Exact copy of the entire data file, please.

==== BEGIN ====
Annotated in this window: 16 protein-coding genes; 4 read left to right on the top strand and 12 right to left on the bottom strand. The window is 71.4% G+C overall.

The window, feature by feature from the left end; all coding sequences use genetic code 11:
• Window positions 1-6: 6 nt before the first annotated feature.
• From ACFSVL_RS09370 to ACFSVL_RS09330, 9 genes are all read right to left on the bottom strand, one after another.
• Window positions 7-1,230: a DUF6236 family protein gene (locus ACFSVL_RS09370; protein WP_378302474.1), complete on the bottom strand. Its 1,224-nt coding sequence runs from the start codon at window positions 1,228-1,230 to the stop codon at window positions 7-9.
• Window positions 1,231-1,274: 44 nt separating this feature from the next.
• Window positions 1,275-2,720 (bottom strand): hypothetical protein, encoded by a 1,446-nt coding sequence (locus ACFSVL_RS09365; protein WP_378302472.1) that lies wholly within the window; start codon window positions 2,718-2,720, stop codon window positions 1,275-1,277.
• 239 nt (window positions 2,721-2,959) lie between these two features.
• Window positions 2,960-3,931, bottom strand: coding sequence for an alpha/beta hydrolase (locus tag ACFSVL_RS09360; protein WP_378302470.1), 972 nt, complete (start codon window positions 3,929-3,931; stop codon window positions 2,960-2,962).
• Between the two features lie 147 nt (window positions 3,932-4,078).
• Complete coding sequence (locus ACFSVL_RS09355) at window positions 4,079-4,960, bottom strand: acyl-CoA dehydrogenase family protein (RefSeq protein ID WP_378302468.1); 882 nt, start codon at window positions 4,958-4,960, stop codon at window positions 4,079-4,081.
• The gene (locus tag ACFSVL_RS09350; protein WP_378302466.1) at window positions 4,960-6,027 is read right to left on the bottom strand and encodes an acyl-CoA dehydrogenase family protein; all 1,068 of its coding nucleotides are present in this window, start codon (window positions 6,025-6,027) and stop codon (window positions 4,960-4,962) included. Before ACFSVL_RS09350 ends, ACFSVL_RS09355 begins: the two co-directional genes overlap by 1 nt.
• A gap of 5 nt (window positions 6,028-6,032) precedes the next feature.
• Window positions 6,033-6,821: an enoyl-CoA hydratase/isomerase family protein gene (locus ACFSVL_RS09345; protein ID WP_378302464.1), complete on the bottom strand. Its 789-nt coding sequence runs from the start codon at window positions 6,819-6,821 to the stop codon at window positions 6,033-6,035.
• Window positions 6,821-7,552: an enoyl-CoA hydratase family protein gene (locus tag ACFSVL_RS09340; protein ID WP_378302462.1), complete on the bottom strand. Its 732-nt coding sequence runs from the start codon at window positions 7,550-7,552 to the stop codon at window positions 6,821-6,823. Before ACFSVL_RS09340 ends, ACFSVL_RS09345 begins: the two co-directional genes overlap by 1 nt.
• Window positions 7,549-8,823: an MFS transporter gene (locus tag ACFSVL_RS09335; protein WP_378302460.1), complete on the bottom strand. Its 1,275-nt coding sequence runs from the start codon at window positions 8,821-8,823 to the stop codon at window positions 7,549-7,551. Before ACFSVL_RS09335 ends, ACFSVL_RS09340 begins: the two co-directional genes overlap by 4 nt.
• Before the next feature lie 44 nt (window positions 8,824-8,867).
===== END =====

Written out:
Annotated in this window: 16 protein-coding genes; 4 read left to right on the top strand and 12 right to left on the bottom strand. The window is 71.4% G+C overall.

The window, feature by feature from the left end; all coding sequences use genetic code 11:
• Window positions 1-6: 6 nt before the first annotated feature.
• From ACFSVL_RS09370 to ACFSVL_RS09330, 9 genes are all read right to left on the bottom strand, one after another.
• Window positions 7-1,230: a DUF6236 family protein gene (locus ACFSVL_RS09370; protein WP_378302474.1), complete on the bottom strand. Its 1,224-nt coding sequence runs from the start codon at window positions 1,228-1,230 to the stop codon at window positions 7-9.
• Window positions 1,231-1,274: 44 nt separating this feature from the next.
• Window positions 1,275-2,720 (bottom strand): hypothetical protein, encoded by a 1,446-nt coding sequence (locus ACFSVL_RS09365; protein WP_378302472.1) that lies wholly within the window; start codon window positions 2,718-2,720, stop codon window positions 1,275-1,277.
• 239 nt (window positions 2,721-2,959) lie between these two features.
• Window positions 2,960-3,931, bottom strand: coding sequence for an alpha/beta hydrolase (locus tag ACFSVL_RS09360; protein WP_378302470.1), 972 nt, complete (start codon window positions 3,929-3,931; stop codon window positions 2,960-2,962).
• Between the two features lie 147 nt (window positions 3,932-4,078).
• Complete coding sequence (locus ACFSVL_RS09355) at window positions 4,079-4,960, bottom strand: acyl-CoA dehydrogenase family protein (RefSeq protein ID WP_378302468.1); 882 nt, start codon at window positions 4,958-4,960, stop codon at window positions 4,079-4,081.
• The gene (locus tag ACFSVL_RS09350; protein WP_378302466.1) at window positions 4,960-6,027 is read right to left on the bottom strand and encodes an acyl-CoA dehydrogenase family protein; all 1,068 of its coding nucleotides are present in this window, start codon (window positions 6,025-6,027) and stop codon (window positions 4,960-4,962) included. Before ACFSVL_RS09350 ends, ACFSVL_RS09355 begins: the two co-directional genes overlap by 1 nt.
• A gap of 5 nt (window positions 6,028-6,032) precedes the next feature.
• Window positions 6,033-6,821: an enoyl-CoA hydratase/isomerase family protein gene (locus ACFSVL_RS09345; protein ID WP_378302464.1), complete on the bottom strand. Its 789-nt coding sequence runs from the start codon at window positions 6,819-6,821 to the stop codon at window positions 6,033-6,035.
• Window positions 6,821-7,552: an enoyl-CoA hydratase family protein gene (locus tag ACFSVL_RS09340; protein ID WP_378302462.1), complete on the bottom strand. Its 732-nt coding sequence runs from the start codon at window positions 7,550-7,552 to the stop codon at window positions 6,821-6,823. Before ACFSVL_RS09340 ends, ACFSVL_RS09345 begins: the two co-directional genes overlap by 1 nt.
• Window positions 7,549-8,823: an MFS transporter gene (locus tag ACFSVL_RS09335; protein WP_378302460.1), complete on the bottom strand. Its 1,275-nt coding sequence runs from the start codon at window positions 8,821-8,823 to the stop codon at window positions 7,549-7,551. Before ACFSVL_RS09335 ends, ACFSVL_RS09340 begins: the two co-directional genes overlap by 4 nt.
• Before the next feature lie 44 nt (window positions 8,824-8,867).